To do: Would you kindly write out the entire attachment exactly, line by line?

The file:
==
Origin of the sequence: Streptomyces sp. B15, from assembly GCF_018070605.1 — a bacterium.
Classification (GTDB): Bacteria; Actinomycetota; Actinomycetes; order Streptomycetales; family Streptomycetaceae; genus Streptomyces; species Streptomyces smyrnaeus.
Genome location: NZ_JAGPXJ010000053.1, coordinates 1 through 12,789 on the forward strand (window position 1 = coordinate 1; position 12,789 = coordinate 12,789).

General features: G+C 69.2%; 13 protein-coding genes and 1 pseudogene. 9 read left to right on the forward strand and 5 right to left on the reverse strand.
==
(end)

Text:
Origin of the sequence: Streptomyces sp. B15, from assembly GCF_018070605.1 — a bacterium.
Classification (GTDB): Bacteria; Actinomycetota; Actinomycetes; order Streptomycetales; family Streptomycetaceae; genus Streptomyces; species Streptomyces smyrnaeus.
Genome location: NZ_JAGPXJ010000053.1, coordinates 1 through 12,789 on the forward strand (window position 1 = coordinate 1; position 12,789 = coordinate 12,789).

General features: G+C 69.2%; 13 protein-coding genes and 1 pseudogene. 9 read left to right on the forward strand and 5 right to left on the reverse strand.